The EU and the Civil Administration are thought to have had constructive dialogue over projects in Area C, despite the demolition and threatened demolition by the Israeli military of a number of structures, such as solar panels, funded by European NGOs.

In April, the EU missions in Ramallah and Jerusalem issued a statement criticising the destruction of 22 structures in eight locations in Area C.


Arab values in multicultural Australia

Inaizi is an Arab surname so I think we can guess Harbi's religion.  And we know what that religion teaches about women.  So Harbi is a perfectly upright citizen by his own predatory values.  He probably feels quite hard done by.  "Harbi" does mean "unbeliever" so he may not be a Muslim but he has clearly absorbed the culture

HE is accused of making sleazy comments to female passengers, lying about his driving history, overcharging, snubbing a customer with a guide dog and running a cyclist off the road then deliberately reversing over his bike.

But, despite on paper being a candidate for Sydney's worst cabbie, Harbi Inaizi still thinks he should be able to keep his taxi licence.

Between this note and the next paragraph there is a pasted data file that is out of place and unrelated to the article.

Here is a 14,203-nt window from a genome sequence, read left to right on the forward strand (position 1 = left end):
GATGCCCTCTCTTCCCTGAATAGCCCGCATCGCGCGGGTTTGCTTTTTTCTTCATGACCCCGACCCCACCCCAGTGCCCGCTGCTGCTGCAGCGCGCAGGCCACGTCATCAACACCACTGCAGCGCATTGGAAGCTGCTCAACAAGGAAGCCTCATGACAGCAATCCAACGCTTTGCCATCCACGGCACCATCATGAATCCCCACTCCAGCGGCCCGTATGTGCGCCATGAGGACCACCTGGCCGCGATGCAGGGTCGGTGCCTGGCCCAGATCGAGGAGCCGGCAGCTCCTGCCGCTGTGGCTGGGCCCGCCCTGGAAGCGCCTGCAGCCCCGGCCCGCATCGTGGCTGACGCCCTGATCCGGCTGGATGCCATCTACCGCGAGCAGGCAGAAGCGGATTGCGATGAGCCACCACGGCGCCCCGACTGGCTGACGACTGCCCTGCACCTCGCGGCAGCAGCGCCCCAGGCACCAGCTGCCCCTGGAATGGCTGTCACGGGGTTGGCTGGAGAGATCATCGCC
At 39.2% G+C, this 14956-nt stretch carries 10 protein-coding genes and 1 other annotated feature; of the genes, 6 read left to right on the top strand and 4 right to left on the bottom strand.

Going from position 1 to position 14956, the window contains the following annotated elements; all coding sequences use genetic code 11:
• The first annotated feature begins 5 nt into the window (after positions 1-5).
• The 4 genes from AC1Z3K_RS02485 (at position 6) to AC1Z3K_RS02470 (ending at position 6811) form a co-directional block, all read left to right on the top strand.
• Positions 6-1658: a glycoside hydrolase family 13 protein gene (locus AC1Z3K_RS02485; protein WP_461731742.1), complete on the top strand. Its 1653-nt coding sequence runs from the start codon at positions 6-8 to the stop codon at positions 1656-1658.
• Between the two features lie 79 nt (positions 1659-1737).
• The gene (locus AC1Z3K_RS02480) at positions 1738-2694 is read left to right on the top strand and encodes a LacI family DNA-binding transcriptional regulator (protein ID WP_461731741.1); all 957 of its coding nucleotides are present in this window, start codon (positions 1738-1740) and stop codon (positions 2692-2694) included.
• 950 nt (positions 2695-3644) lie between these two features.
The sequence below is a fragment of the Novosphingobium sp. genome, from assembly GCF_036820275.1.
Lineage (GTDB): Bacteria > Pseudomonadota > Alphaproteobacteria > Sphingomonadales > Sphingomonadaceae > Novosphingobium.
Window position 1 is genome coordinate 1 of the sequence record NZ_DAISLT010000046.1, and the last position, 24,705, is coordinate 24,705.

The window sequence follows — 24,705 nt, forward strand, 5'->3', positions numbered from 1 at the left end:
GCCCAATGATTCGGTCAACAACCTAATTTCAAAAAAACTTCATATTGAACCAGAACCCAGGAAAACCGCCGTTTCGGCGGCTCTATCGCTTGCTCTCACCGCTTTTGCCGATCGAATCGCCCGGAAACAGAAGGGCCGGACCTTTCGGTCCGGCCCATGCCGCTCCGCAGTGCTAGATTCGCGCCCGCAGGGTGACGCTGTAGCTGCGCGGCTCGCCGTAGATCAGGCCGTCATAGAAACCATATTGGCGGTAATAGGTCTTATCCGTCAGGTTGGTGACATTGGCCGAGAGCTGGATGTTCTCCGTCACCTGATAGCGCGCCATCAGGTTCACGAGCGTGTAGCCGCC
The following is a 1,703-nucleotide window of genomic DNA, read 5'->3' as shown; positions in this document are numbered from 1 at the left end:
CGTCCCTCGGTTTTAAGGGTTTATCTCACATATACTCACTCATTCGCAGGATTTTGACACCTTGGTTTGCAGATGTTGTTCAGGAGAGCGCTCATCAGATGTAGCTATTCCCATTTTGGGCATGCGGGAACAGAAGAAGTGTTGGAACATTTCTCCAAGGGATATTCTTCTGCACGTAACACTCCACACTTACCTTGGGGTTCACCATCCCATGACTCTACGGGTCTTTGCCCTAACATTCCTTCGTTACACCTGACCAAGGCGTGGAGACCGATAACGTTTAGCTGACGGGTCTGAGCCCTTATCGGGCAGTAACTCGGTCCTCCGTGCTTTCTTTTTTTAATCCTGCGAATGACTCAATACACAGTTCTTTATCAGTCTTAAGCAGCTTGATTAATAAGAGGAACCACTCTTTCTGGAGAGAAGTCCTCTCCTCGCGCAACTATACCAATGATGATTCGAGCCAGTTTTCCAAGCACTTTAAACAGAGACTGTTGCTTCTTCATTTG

The 48-year-old yesterday made a last-ditch plea in the Administrative Decisions Tribunal to overturn a decision to strip him of his cab licence.

Roads and Maritime Services took Mr Inaizi's licence away after a woman, referred to only as Tracey, came forward about his "inappropriate comments of a sexual nature" during a taxi trip last year.

She claimed when she got in his Silver Service cab the driver kept veering across the road while trying to look at her in the back seat.

She said he started asking, "do you have a man at home waiting for you?" before telling her he "had sex with a girl from New Zealand four months ago ... it was good".

"I f ... better at 47 than at 20," he allegedly said before his passenger asked him to stop and she jumped out of the taxi.

Mr Inaizi earlier appealed the ban, saying he needed to keep his licence because he had a family of five to support.

He claimed there was no proof he was the driver in the Tracey incident, despite GPS records showing his cab made the trip, and said he would never speak to a woman that way.